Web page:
Basically I feel like if you have an iPhone / iPad + $2, you should consider getting this app. If you've skimmed it online, you may think its usefulness of is limited to making poetry fun and accessible for the casual wordie. While it may do this, I also think more serious poets can use it to generate interesting first drafts on a quick and frequent basis.
I mention frequency. I think the poetic gaze is like a lens that you have to have open all the time. Like, you have to train yourself to see and feel poetry around you, to avoid writer's block. To keep the lens open, (at least I believe) you have to write. Some people are blessed with the ability to keep their poetic lens open no matter what minutia complicates their daily routine. Not me. When i was teaching I hardly made time to write.
Beyond the cliche that writing every day breeds discipline, and that it gets the crap out of your head to free your brain up for the generation of better stuff ----that hypothetical daily writing time was time FOR ME, and I was not giving it to myself. I did not realize it, but it was a sacrifice.
Not giving myself writing time, or giving it to myself in the summer and then regressing during the school year, made me HATE the slog through continual freshman comp / lit. I felt like my brain cells were sloughing off one by one. I blamed my job, but this can happen with any job, especially where what you do is focused almost entirely on service to others and not as much as the development of your own specific talent or passion.
The biggest excuse I gave myself was I DON'T HAVE TIME to write. To an extent this was true. My day was broken up into chunks of obligations to others. By the time I got home, my brain was so beaten down... and then after I rested for a minute I had to do more work.
However, I had a lot of little spans of time. Being on the bus. Eating lunch. Sitting in office hours waiting for one student to show up. Not long enough to grade papers, this time could have been used to write. But my poetic lens wasn't open. I carried a pen and notebook on me all the time, but hardly ever flipped the cover. I couldn't get into the headspace fast enough to get in, write, and get out in these short time spans.
Over years, this trampled my spirit and I'm just recently starting to get it back.
Enter the Instant Poetry app. The word Instant implies quickness. The way the app is designed can lead you to intuitive leaps and nimble generation of lines. It works like magnetic poetry --with the benefit of introducing random words into your brainspace where some of them might resonate.
However, with Instant Poetry you don't have to go through the hassle of looking through an entire refrigerator's worth of words to find the "and." You can add custom words easily using the keyboard, as well as rejiggering the ends of words to suit your needs.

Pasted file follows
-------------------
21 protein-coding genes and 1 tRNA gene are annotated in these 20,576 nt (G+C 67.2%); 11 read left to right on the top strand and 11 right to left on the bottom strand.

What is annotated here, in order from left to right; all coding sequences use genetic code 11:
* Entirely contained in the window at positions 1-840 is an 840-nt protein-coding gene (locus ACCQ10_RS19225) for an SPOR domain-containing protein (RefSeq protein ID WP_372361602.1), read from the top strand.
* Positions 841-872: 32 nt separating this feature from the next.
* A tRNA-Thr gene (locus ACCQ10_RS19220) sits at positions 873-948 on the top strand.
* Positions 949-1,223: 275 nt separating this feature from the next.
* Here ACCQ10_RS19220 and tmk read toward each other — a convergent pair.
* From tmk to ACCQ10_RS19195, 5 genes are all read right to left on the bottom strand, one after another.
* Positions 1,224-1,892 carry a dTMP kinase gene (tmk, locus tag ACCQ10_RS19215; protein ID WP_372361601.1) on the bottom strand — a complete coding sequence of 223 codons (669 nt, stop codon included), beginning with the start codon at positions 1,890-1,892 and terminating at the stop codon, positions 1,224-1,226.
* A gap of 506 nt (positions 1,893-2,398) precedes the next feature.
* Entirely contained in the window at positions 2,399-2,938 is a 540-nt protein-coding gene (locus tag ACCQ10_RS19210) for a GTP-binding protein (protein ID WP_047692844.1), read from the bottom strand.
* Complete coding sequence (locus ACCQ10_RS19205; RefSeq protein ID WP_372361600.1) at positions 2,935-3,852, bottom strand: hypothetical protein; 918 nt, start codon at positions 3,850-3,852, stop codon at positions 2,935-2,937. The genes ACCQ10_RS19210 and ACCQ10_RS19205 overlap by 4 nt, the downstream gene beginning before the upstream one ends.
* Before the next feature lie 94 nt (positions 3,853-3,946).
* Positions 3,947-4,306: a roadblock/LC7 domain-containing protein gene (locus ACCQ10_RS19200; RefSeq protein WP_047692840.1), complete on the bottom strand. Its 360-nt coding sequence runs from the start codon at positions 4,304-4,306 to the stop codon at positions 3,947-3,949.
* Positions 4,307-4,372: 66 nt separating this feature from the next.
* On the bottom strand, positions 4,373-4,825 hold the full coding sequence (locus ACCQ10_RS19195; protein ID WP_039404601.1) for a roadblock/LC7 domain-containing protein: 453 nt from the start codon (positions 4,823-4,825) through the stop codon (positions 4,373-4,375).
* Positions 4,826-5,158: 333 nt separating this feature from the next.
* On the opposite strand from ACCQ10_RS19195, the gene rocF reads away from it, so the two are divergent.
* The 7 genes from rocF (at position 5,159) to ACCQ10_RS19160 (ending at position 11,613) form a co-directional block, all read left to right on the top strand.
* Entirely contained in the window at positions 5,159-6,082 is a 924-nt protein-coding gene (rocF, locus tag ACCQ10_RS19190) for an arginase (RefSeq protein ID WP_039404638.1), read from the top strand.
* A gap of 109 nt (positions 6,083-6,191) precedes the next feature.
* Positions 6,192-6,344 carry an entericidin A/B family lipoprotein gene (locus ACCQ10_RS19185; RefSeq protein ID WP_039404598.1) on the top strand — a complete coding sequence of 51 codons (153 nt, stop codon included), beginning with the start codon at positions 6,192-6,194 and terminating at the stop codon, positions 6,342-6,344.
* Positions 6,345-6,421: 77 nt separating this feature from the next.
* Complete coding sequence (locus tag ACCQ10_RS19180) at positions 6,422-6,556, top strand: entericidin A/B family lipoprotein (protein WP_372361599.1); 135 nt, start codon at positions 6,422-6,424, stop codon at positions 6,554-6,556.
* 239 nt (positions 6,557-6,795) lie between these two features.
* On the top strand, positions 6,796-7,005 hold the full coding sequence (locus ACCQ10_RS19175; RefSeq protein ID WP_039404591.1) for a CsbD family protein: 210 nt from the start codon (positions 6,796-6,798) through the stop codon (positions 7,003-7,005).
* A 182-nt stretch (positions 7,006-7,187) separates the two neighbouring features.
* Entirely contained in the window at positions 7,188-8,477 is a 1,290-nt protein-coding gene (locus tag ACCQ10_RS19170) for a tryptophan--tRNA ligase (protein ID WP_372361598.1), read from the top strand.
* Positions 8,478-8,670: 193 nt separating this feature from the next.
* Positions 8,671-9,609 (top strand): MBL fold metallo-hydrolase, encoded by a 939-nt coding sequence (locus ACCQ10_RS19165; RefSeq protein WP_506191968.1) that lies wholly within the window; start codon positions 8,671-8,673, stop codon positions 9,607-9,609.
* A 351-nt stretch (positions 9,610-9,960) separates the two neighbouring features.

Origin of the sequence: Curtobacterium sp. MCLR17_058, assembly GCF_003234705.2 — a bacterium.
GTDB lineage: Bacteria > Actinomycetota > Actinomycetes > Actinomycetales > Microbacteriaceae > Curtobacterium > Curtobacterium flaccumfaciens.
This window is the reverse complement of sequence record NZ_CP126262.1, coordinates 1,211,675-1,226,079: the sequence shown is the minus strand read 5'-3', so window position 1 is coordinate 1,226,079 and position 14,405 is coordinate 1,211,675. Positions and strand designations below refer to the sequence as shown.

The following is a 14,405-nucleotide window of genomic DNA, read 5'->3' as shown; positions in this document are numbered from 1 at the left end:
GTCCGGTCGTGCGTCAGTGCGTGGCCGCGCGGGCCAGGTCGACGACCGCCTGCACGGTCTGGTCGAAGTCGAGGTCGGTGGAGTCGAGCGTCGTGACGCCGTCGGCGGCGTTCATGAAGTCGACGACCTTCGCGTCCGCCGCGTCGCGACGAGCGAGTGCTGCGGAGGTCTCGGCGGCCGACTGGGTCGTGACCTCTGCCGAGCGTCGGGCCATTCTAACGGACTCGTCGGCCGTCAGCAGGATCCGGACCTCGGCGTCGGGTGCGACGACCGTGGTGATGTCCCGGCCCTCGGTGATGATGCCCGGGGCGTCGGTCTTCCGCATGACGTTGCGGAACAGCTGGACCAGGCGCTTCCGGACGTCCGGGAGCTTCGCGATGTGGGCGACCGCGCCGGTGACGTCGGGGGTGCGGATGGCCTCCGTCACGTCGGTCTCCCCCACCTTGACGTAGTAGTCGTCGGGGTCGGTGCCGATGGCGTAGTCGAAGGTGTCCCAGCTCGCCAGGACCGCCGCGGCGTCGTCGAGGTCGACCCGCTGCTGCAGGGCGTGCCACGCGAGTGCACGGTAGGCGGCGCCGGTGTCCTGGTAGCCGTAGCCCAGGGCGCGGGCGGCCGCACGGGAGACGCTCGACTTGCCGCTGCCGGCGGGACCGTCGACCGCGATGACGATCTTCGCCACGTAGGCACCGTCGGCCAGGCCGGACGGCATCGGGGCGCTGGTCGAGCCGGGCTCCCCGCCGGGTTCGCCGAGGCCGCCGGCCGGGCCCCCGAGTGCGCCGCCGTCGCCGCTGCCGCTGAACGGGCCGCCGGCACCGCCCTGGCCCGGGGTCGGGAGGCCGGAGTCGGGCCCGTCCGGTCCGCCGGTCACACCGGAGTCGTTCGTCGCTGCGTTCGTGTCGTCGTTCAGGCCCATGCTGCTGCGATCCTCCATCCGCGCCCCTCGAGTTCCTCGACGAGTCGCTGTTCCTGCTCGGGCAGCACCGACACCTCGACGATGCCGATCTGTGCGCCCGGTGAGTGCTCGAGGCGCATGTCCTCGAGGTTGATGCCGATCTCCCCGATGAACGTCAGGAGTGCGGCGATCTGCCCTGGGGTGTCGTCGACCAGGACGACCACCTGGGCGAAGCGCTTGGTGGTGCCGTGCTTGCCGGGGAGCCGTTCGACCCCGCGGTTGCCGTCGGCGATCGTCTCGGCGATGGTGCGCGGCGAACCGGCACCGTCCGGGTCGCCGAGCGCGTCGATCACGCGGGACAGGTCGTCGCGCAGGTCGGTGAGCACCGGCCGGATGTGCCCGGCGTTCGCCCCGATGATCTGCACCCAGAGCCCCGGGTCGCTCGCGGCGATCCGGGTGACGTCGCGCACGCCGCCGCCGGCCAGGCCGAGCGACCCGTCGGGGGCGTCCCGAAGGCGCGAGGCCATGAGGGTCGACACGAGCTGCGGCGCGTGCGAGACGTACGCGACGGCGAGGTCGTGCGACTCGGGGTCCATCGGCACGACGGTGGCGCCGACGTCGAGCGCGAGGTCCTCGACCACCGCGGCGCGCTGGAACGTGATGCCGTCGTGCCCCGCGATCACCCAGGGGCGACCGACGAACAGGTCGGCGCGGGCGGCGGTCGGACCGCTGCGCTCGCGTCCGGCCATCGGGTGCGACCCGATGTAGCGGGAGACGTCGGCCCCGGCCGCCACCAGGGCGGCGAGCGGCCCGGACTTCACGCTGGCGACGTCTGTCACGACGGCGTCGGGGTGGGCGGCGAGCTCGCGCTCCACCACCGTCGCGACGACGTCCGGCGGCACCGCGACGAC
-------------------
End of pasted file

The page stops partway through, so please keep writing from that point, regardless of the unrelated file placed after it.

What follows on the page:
If the small batch of random words it presents to you doesn't work at first glance, you can get a new batch simply by clicking the trash icon and then the green plus sign. [Note that these icons are not visible on the screenshots.] So the random words are there to give you a nudge, but you are not limited to them.
This app also explores in a minor way the playful aspect of visual poetry. You can change the color of words by tapping, as well as adjust their size by pinching. Using the Options menu, you can also change the font and the background, but I haven't experimented with this yet.
Also in the Options menu, you can save your poem or take a screen shot of your poem once its finished, or as finished as you can get it --again, the motivating concept for me is the generation of first drafts and points of departure. You can also email or post your poemlet to facebook if you're feeling extroverted.
How is this better than a pen & notebook? I spend a LOT of time on public transit. Writing in a notebook can be bumpy and hard to read. And if you get jostled you can drop your pen. Using Instant Poetry on my phone, I can pretty much manipulate all the controls with one hand, except for the pinch feature. I can use it on the bus without drawing attention to myself. For some reason on my usual bus routes, people are very nosy and think it's their prerogative to lean in over your shoulder and ask what you're working on. I would not pull out a laptop and pound away on it merrily. The convenience of a phone cannot be overstated. Everyone has their phone out. You don't look different. But lo, you are writing poems! Given any of those little spans of time, I can whip it out, work on it, and put it back. And the colors / size change / font change make it feel playful, like you're fooling around with magazine cut-ups.
I do have some grievances: some of the features don't work. For example, you are supposed to easily be able to add an s to a word, or to trash a single word, by dragging. But at least on my phone, the s sits next to the word without attaching. The word sits on top of the trashcan without going in.
What I'd like to see for this app in the future: fixing the broken parts, an even larger vocabulary (though I hear they've recently upgraded it to where it is now). And, at least for the phone, a vertically scrolling workspace. Right now the length of your poem is limited to your screen size.
This app, at least for me, is worth the $2. It allows for quick, playful, and customized composition that can be done covertly and on the fly. And, importantly, it gives your brain a creative jolt if you should get stuck. If your phone is forever in your hand or you are always looking up something on your iPad, this app might be for you.